This verse has been preying on my brain the past few days.
"The righteous man perishes, and no one takes it to heart;
And the devout men are taken away, while no one understands.
For the righteous man is taken away from evil.
He enters into peace;
They rest in their beds (or perhaps, graves)
Each one who walked in his upright way."
Isaiah 57: 1, 2
At the risk of offending some of my more conservative Christian friends, I'd like to handle the text a bit, and rewrite it my own words:
"A truly good man dies, and everybody is mystified by it.
And people who've served God all their lives die, and we moan, 'Why did they have to die?' because don't understand what's going on.
They died because God was taking them out of this evil, broken world.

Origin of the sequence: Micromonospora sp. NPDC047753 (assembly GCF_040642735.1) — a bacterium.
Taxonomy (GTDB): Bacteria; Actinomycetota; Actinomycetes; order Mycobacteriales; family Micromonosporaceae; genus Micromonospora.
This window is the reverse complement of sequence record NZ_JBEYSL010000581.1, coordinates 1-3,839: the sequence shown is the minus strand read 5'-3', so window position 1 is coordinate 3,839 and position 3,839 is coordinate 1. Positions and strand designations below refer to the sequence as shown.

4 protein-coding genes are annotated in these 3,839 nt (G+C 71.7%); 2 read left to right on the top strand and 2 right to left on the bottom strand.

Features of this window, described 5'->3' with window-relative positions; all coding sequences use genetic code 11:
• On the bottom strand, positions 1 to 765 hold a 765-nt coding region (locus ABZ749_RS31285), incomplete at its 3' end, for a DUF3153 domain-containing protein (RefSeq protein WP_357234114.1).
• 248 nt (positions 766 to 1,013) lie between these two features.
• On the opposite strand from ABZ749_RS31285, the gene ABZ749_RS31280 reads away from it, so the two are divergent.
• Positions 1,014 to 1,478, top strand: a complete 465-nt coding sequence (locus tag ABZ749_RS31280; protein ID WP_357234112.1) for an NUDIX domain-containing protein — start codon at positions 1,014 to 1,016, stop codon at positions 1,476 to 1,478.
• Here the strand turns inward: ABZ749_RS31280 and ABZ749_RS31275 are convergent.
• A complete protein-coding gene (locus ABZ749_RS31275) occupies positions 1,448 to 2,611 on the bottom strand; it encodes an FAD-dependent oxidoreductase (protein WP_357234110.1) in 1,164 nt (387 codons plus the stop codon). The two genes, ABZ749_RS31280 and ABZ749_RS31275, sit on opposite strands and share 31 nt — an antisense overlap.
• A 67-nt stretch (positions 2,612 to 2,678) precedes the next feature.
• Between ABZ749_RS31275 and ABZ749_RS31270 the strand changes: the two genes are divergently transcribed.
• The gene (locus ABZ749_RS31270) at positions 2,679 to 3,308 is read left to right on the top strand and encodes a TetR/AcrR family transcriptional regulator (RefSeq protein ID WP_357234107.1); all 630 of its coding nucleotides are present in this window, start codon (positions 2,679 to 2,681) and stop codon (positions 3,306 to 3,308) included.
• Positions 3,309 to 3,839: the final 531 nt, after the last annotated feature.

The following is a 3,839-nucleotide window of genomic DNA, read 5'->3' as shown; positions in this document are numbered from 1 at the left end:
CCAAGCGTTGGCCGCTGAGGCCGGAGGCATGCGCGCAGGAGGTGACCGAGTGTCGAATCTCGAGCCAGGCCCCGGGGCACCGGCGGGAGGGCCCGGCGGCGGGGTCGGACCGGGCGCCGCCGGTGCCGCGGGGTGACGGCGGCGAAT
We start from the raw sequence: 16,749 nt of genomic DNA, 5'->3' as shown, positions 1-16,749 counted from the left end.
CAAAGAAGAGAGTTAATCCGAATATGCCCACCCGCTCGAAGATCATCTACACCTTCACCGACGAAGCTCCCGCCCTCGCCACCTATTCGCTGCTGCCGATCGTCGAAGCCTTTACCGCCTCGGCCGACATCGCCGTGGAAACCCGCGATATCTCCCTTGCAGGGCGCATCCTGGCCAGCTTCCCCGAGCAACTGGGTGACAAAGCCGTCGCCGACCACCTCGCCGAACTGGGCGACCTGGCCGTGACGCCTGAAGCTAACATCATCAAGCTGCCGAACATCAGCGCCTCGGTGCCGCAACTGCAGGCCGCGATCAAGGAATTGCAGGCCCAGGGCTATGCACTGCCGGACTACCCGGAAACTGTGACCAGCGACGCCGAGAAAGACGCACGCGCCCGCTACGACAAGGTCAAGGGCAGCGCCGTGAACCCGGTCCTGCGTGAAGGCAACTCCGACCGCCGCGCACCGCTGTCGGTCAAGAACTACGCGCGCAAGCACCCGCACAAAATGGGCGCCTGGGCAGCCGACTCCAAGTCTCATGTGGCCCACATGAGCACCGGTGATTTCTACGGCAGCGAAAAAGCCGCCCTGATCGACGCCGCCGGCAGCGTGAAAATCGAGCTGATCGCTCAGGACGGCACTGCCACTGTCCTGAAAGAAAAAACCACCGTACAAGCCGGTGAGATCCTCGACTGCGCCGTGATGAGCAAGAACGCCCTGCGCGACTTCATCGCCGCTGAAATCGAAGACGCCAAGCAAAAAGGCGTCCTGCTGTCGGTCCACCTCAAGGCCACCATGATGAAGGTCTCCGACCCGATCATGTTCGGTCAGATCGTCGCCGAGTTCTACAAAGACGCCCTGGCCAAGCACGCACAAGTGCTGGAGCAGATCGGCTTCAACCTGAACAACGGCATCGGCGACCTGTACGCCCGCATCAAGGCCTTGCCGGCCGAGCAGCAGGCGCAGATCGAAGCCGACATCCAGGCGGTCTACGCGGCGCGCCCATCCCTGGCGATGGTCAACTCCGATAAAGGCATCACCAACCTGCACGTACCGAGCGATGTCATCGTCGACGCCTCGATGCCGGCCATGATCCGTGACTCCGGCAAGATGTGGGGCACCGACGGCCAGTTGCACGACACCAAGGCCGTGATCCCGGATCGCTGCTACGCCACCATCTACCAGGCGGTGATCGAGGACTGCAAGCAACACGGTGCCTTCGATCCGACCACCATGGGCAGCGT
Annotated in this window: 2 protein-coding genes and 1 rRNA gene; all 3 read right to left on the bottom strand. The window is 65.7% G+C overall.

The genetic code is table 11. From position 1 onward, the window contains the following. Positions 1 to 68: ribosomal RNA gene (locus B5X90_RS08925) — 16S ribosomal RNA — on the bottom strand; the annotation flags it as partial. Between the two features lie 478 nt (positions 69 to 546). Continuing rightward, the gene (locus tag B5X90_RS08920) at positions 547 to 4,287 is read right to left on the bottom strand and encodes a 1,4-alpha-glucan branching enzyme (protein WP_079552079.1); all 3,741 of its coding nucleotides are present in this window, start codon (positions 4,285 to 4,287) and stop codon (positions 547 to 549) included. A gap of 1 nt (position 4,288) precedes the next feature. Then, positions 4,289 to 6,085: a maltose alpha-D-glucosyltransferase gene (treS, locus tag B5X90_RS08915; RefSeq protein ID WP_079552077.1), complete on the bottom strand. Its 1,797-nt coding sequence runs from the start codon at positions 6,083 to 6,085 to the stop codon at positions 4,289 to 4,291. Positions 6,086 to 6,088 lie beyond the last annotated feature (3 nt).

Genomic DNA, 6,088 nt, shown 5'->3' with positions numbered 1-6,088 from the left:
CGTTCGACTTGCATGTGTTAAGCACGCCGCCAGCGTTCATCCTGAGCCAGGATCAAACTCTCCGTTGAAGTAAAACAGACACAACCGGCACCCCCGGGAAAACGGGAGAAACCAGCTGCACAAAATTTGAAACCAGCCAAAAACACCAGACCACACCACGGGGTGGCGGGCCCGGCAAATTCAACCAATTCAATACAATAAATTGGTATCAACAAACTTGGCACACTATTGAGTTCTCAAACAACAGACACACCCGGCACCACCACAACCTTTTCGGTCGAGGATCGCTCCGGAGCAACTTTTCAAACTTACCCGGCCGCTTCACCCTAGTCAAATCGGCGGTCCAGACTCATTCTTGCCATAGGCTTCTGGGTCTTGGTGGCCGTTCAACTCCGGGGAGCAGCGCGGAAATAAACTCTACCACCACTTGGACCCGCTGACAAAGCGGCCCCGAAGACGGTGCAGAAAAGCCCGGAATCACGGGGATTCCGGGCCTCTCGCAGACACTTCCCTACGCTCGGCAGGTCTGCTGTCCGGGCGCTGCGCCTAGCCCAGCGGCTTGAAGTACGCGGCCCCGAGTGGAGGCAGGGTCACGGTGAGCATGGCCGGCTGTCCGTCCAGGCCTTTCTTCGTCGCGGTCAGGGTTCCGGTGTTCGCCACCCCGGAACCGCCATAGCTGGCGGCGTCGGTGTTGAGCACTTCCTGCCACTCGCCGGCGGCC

The good man is finally at peace.
The godly men are resting safely after devoting themselves to God for a lifetime."
And we call that a tragedy. What's wrong with us?
A dear elderly friend said lately, "There's a lot of living going on, both here and in heaven." Her husband died unexpectedly two weeks ago. What a wonderful, clear understanding she has! When I mentioned these verses in Isaiah to her, her eyes lit up, and she knew exactly which verses I meant -- she'd been studying them too.
Her husband has been delivered from all manner of evil, and a weary life. He stepped directly from one life into the other life. He now has everything we all long for.
It's difficult to fight against the mentality of the culture that teaches us to fear death, avoid death, deny death, and treat it as the ultimate human tragedy. Christians should reject this thinking. Neither is death a friend. Death is simply a conquered enemy, lying slain on the field of humanity's battle now, these 2000 years. When a Christian passes from this living into the next living, one of the things he steps over is the limp, dry corpse of death, on that battlefield conquered by Jesus.